Chapter 1:   Female Juvenile Delingquents
Who Are They?

Vanessa, 16, grew up with her mother and three younger siblings in an inner-city housing project. She never knew her father. Her mother was often angry and physically abusive. Vanessa can never remember feeling safe not at home, not in school, not on the city streets where gunshots and violence have always been within earshot. She can't imagine a life without danger. She's been carrying a gun since she joined a gang a year ago.

* * *

Courtney, now 15, thinks she was about five when her father began calling her "Princess" and fondling her. He raped her the first time when she was 10, and continued sexually abusing her until she ran away from home a year ago. She was living on the streets, trading sex for food and drugs, until she met an older boyfriend who invited her to move in with him. He's 22 and shares his drugs with Courtney.

* * *

When she was in elementary school, Juanita loved to learn. Since she started middle school two years ago, though, her grades have been falling fast. Her parents always seem to be on her case. She's overheard other girls gossiping behind her back. They think she's stupid, but Juanita suspects they're just jealous. At 13, she already has a woman's body. She often cuts class to party with her friends. They get loaded and make out. Lately, her boyfriend has been pressuring her to have sex.

No single path leads girls to trouble. Rather, as these composite stories illustrate, a combination of factors may collide just as a girl is hitting adolescence, leaving her at risk of delinquency. Although girls constitute about one-fourth of the juvenile offender population, their problems are profound and reflective of wrenching social issues such as poverty, racism, and family dysfunction.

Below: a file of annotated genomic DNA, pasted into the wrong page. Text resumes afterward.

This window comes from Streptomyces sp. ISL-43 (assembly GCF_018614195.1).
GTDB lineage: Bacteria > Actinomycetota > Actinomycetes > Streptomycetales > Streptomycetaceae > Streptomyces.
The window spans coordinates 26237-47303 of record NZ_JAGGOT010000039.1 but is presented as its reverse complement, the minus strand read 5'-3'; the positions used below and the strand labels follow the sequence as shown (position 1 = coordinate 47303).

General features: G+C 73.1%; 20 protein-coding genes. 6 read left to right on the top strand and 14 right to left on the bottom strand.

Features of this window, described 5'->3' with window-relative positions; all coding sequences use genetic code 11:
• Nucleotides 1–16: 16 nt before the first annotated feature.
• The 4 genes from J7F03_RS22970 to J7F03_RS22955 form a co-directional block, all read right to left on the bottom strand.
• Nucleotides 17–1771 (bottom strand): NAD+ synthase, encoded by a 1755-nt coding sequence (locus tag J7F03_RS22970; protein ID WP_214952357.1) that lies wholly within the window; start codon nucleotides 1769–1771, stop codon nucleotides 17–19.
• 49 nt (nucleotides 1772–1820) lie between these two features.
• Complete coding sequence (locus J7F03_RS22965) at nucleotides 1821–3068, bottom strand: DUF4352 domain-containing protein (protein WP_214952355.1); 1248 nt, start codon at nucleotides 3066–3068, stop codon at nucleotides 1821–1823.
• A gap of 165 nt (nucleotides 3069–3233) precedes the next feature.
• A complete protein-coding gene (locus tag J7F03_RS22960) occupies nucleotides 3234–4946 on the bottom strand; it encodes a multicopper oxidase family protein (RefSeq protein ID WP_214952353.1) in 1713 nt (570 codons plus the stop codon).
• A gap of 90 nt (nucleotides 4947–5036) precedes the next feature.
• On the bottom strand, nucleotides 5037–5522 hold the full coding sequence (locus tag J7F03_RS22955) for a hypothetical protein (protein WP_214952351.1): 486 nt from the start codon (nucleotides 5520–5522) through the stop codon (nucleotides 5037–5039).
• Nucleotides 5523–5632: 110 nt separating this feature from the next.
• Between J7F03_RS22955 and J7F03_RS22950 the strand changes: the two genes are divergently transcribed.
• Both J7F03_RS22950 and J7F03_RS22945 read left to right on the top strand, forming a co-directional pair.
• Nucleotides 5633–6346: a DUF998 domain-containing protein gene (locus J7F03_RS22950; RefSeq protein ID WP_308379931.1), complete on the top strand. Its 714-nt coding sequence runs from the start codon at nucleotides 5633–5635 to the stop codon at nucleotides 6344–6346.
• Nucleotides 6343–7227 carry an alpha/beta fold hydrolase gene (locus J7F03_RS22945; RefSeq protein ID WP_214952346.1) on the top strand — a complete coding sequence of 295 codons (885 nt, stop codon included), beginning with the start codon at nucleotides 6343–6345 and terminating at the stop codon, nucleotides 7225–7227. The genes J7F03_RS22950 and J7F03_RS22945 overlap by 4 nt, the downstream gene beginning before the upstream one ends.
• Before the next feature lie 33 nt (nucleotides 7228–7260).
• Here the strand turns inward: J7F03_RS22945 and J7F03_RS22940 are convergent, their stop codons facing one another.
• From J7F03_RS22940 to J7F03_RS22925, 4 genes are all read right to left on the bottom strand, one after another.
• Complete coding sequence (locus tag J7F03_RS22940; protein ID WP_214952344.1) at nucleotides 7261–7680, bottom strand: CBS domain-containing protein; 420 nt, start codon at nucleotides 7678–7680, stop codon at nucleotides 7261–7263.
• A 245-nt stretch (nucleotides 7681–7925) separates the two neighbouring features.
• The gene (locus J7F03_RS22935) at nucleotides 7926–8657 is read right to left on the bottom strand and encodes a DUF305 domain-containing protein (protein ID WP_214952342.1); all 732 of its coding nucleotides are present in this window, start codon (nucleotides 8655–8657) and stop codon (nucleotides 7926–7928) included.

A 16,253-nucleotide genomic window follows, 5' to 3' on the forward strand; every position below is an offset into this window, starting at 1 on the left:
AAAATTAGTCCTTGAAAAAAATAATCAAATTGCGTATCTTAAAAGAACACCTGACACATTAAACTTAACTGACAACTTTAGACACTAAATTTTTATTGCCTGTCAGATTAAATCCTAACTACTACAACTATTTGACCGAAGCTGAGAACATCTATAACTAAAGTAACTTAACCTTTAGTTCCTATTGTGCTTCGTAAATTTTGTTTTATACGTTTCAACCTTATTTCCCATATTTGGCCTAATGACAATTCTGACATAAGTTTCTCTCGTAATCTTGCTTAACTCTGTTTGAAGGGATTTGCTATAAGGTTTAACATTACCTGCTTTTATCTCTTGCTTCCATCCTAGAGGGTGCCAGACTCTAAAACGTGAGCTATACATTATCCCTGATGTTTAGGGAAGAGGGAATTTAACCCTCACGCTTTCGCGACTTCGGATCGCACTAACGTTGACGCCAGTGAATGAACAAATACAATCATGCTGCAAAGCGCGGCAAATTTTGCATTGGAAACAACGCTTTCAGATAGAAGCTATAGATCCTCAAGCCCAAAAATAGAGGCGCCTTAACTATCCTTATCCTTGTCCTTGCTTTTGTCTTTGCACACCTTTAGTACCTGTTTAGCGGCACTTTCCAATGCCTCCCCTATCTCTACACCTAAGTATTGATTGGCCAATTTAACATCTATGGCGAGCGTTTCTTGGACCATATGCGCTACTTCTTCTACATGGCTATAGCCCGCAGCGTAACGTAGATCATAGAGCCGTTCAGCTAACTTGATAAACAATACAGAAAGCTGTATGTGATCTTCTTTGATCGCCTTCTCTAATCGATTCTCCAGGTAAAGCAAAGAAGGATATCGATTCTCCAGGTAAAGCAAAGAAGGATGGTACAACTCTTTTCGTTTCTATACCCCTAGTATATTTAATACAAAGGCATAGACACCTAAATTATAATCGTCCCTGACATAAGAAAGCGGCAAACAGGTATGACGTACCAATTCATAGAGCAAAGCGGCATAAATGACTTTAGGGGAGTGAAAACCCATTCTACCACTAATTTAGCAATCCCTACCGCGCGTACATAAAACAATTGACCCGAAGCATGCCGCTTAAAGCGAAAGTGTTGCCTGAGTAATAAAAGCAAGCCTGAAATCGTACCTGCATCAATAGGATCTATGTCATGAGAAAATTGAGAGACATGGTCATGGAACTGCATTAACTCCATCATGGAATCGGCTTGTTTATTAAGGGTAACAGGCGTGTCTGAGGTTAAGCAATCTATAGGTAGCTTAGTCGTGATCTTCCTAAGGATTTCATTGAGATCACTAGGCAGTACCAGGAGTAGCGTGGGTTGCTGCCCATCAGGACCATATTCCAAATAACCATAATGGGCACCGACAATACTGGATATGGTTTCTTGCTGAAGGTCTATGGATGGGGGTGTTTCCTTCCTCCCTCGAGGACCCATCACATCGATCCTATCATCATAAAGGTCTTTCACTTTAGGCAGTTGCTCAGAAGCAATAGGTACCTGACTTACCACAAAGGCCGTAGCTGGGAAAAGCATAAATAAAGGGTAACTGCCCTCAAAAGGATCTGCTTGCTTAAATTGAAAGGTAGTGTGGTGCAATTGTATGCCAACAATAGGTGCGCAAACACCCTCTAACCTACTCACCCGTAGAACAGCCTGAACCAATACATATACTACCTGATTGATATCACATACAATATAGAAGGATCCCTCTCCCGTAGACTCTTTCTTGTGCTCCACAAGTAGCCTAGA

The factors most likely to put girls at risk of delinquency are being identified by researchers, social service providers, and agencies that work with juvenile female offenders. Although every girl in trouble is unique, she is likely to share elements of this profile with other female juvenile delinquents:

  • She's now 14 to 16 years old, although she may have started acting out a few years earlier

  • She's poor and has grown up in a neighborhood with a high crime rate

  • She's likely to belong to an ethnic minority group (50 percent of female juveniles in detention are African American, 13 percent are Hispanic, 34 percent Caucasian)

  • She's had a history of poor academic performance and may be a high school dropout

  • She's been a victim of physical, sexual, and/or emotional abuse or exploitation

  • She has used and abused drugs and/or alcohol

  • She has gone without attention for medical and mental health needs

  • She feels that life is oppressive and lacks hope for the future

These risk factors do not always lead to delinquency, and not every girl in trouble has the same background. Some resilient girls survive these early life challenges without running afoul of the law (Basic Behavioral Science Task Force of the National Advisory Mental Health Council, 1996). But as statistics on female delinquency show, an increasing number do fit this profile. Although girl offenders have been called "the forgotten few" (Bergsmann, 1989), they are fast becoming too numerous-and their problems too serious-to ignore.

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Guiding Principles for Promising
Female Programming
October 1998